When I was diagnosed with breast cancer at the age of 43, I chose to make nutrition a conscious part of treatment. At first, this overwhelmed me... in addition to trying to keep up with doctor appointments, learning all I could about treatments, and of course learning about my cancer... now I was hit with everything from keto, to paleo, to vegan, to juice fasting, to alkaline, to... well you get the idea.
I am not going to lie when I say that many of these diet recommendations felt like they were pushing onto me a narrative that felt like I had caused my cancer because I did not follow some secret magic diet that would have removed cancer from my life. Reality is, not only was I eating well when and super fit when I was diagnosed but five years into this I can tell you that I have met women who were following all of the previously mentioned diets... and guess what... none of those diets were a silver bullet of anti-cancer certainty.
So what did I do? Ultimately I worked with a Naturopathic Oncologist or FABNO (Fellow by the American Board of Naturopathic Oncology) who shared an office with my medical oncologist. His nutrition recommendations were the most simple, doable, and frankly in alignment with what felt good for my body.
What did the FABNO recommend?
He kept it simple. Avoid processed foods and focus on foods that you could forage, hunt, or grow and get as close to that as possible. Citing the Goss Study, he also recommended I begin to incorporate 2 tablespoons of freshly ground flax into my diet daily. (Some fun reference articles included at the bottom of this page for those that like to get their nerd on, like me.) He also recommended that I forgo processed sugars and replace them with organic maple or organic honey as sweeteners.
Dr. Paul Goss, director of the breast cancer prevention program at Princess Margaret Hospital and the Toronto Hospital held a study involving 50 women who had been recently diagnosed with breast cancer. While waiting for their surgery, the women were divided into two groups. One group received a daily muffin containing 50 grams of ground flaxseed, about 30 milliliters (two tablespoons). The others were prescribed ordinary muffins. When their tumors were removed—usually within 40 days of diagnosis—the researchers examined them for signs of how fast the cancer cells had been growing. It turned out that the women who had received the flaxseed muffins had slower-growing tumors than the others.
Incorporating Flax into Daily Life
My FABNO's recommendations meant a lot of kitchen experimentation. Flax is easy to add to oatmeal in the morning, but I wanted more morning options. So I started experimenting with recipes, sometimes with success... sometimes with tragic unedible outcomes... below is one of my favorite breakfast snacks. They are light, filling, sweetened with organic maple and even my guy devours them (true story, I have to hide some for me or he will eat them all). In addition to the health benefits of flax, this recipe packs a second punch of numerous health benefits provided by oats. If you try the recipe, let me know how you liked the muffins and what adaptations you used.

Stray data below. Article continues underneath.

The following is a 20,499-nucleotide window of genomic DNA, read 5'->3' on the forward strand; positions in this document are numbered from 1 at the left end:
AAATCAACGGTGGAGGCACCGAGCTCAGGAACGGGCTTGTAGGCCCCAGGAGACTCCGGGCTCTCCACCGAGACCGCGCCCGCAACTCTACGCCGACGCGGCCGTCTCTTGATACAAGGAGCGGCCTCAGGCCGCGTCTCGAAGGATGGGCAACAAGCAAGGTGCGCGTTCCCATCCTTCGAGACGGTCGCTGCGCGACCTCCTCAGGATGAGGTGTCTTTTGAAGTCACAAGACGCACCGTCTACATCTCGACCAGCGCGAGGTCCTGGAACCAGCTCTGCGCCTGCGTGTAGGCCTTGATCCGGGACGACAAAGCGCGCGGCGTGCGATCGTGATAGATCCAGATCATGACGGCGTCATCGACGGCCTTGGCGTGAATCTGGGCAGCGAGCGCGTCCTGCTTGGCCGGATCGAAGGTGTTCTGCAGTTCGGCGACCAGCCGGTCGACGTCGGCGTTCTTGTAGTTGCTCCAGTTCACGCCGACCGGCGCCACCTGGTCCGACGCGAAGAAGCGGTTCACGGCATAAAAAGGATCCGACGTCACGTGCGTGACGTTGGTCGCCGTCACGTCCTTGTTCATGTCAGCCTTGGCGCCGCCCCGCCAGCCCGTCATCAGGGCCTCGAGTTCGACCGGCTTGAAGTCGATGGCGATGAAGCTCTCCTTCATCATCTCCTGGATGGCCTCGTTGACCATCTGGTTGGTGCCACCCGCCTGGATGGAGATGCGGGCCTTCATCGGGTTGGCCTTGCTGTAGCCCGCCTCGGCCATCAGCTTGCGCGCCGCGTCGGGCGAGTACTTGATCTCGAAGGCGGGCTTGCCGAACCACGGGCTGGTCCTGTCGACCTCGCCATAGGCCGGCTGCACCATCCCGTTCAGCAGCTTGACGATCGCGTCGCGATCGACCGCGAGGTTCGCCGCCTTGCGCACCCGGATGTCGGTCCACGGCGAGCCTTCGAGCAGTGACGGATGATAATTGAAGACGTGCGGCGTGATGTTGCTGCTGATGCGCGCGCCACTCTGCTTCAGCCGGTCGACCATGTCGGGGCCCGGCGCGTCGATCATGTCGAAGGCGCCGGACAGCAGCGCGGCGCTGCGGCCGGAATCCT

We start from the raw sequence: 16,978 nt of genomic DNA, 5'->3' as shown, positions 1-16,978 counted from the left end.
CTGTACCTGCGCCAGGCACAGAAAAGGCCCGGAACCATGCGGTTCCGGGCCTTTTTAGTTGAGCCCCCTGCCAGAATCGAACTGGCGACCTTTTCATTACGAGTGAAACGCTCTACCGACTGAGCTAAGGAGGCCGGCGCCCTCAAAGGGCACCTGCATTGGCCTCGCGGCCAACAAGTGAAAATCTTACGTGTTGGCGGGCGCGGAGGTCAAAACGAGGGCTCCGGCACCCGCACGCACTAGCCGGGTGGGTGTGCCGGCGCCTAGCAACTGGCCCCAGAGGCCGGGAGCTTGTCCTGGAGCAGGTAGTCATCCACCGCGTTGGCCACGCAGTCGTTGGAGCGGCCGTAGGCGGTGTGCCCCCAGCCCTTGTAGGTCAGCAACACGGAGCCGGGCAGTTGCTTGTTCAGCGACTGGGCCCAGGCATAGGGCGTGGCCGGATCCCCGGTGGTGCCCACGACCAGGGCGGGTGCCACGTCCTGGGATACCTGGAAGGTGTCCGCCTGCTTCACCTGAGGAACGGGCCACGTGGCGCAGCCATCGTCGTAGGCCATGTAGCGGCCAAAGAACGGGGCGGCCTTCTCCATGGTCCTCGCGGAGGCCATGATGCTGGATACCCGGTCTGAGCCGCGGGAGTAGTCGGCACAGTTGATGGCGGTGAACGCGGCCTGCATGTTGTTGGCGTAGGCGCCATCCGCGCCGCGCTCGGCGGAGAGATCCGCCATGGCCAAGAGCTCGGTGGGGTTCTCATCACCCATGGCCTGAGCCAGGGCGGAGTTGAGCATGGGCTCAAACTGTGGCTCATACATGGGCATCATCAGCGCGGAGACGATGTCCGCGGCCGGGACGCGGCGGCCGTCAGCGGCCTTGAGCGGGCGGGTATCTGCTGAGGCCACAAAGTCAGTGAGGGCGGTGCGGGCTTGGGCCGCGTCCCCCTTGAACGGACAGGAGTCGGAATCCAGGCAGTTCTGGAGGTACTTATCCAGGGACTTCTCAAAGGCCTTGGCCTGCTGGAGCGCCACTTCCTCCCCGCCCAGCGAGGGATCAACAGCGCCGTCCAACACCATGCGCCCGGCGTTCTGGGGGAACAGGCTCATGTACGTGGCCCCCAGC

Wishing you much happy healthy cooking!
Lemon Berry Oatmeal Flax Muffins Recipe
1 cup Organic Milk
1 cup Organic Flour
½ cups Bob's Red Mill Raw Whole Brown Flaxseed, freshly ground
1 teaspoon Baking Powder
½ teaspoons Baking Soda
½ teaspoons Salt
1 whole Beaten Egg (or egg replacer like Bob's Red Mill Gluten Free Egg Replacer)
½ cups Organic maple syrup
2 tbsp Olive Oil or melted Coconut Oil
3 tbsp Organic Lemon juice (or fresh squeezed)
1 cup fresh or frozen berries
Preheat oven to 400 degrees F. Lightly grease, or line, muffin tin.
In a medium bowl, soften oats by adding oats and milk together, let them soak for 15 minutes.
While the oats are soaking, in a separate bowl combine the flour, ground flaxseed, baking powder, baking soda, and salt.
To the soaking oats, stir in the beaten egg, maple syrup, and oil.
Once the 15 minutes have elapsed for the oat mixture, add lemon juice and berries to the mixture and combine before adding the wet mix to the dry ingredients. Stir until well blended.
Fill the muffin cups about 3/4 full.
Place the pan in the preheated oven on the middle rack, and bake for 15-17 minutes.
Let cool slightly before removing from pan and placing a cooling rack.
I freshly grind my flax with my Mr. Coffee 12 Cup Electric Coffee Grinder (Model IDS77-RB). I love the detachable top and multiple settings.
You can use old fashioned or quick-cooking oats or a combination of both.
You can use any light flavored oil you choose. I tend to use olive oil or melted coconut oil.
You can also substitute non-dairy milk of choice in place of milk.
Flaxseed and Its Lignan and Oil Components: Can They Play a Role in Reducing the Risk of and Improving the Treatment of Breast Cancer?: https://pubmed.ncbi.nlm.nih.gov/24869971/
Flax and Breast Cancer: A Systematic Review: https://pubmed.ncbi.nlm.nih.gov/24013641/
Flaxseed Extract Induces Apoptosis in Human Breast Cancer MCF-7 Cells: https://pubmed.ncbi.nlm.nih.gov/30905866/
Supplementation With Flaxseed Alters Estrogen Metabolism in Postmenopausal Women to a Greater Extent Than Does Supplementation With an Equal Amount of Soy: https://pubmed.ncbi.nlm.nih.gov/8077314/
Effect of Dietary Components, Including Lignans and Phytoestrogens, on Enterohepatic Circulation and Liver Metabolism of Estrogens and on Sex Hormone Binding Globulin (SHBG): https://pubmed.ncbi.nlm.nih.gov/2826899/
Phytochemicals Targeting Estrogen Receptors: Beneficial Rather Than Adverse Effects? https://pubmed.ncbi.nlm.nih.gov/28657580/
By the way, have you give the Your Killer Life Podcast a listen?
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